Oh, so you find it funny do you?

I always knew there was a difference between men and women. Not just physically, I mean, but Psychologically. It has never been so apparent as when it comes to parenting. I think that fathers must be one of the many banes of a mother’s life. There outlook is very different on parenting.

Several examples from my own experience spring to mind.

1. What is involved in actually looking after a child. I remember once on a bright sunny day in Devon, we hit the beach. What started as quite a quiet beach got busy pretty quickly. My oldest son was about four and my youngest three. At one point, the youngest one wanted to go to the toilet. ‘Keep an eye on Tom, won’t you?’ I asked my husband as I made my way up the beach to the toilets. I returned five minutes later. My husband was sitting on the rug, his head buried in a book. Tom was nowhere to be seen. ‘Where’s Tom?’ I asked, trying to keep the panic out of my voice. ‘Somewhere over there.’ said my husband, bot looking up from his book. Somewhere over there was the sea. ‘What do you mean, Somewhere over there?’ I growled, removing the book from him. He frowned, and looked to where he though Tom was. ‘Oh he’s moved.’ It’s a funny, people have a habit of doing that. It took us ten agonising minutes to locate Tom, who had got confused on his way back from filling his bucket with water. I think I threatened my husband’s life several times during this time. When we eventually found him, he had the gall to say. ‘See no harm done.’
2. Teenage drinking – A friend of mine is having problems with her teenage son, who decided to let rip on her alcohol, whilst she was out. Consequently, he was very sick. Like I would be, she was very angry at the state he got himself into and the expense she incurred, cleaning up after him. I was speaking to my husband about it, and she spoke to her partner. Both laughed.
3. School shenanigans – One morning before school, a friend of mine approached me in the playground and had a quiet word with me. She informed me that her son had told her that a small group of lads, including Tom, had been playing with matches in the school playground at break time. I was mortified. I could not believe that he had done it. To his annoyance, I pulled him to one side and started lecturing him on the dangers of fire. Then I let his teacher know and I knew he was in for a bad day. When I got home, I paced the floor, wondering where I had gone wrong. This could lead to all sorts of problems when he was older. He wouldn’t be able to rent a flat, if he was a arsonist. Perhaps this was the top of a very slippery slope. I phoned my husband, we needed to talk about this. He laughed, ‘Oh yeah, we’ve all tried to burn the school down. I think I was a bit older when I tried it.’ I don’t know about you, but I never tried to burn my school down!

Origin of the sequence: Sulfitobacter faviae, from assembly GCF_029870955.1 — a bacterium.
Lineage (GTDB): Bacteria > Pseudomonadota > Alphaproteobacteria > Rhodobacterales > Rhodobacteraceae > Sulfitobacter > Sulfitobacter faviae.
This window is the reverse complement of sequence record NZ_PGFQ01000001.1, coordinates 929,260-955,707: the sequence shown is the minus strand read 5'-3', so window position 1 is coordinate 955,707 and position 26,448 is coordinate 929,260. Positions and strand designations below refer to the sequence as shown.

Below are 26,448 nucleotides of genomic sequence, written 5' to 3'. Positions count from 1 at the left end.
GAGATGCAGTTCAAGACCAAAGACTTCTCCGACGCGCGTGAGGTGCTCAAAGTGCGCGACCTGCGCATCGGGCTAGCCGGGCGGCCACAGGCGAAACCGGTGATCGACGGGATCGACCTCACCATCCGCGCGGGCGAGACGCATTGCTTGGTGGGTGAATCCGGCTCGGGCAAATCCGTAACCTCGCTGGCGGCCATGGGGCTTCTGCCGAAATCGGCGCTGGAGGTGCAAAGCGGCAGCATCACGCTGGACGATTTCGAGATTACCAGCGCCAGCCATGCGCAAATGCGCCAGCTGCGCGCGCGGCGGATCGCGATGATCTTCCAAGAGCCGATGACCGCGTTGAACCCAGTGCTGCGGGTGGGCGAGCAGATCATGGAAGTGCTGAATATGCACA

4. Childhood experiences – when I was wee, I loved it when dad looked after us. He basically forgot that he was looking after us and we could do anything we liked. It was only as we heard mum’s car draw into the drive, that he would remember that we existed, and ensured that we got our stories straight before she came in.
So maybe it is good to have a different take on parenting. However, sometimes it feels as I’m the only grown up in the family!


~ by envisioningutopia on January 22, 2012.

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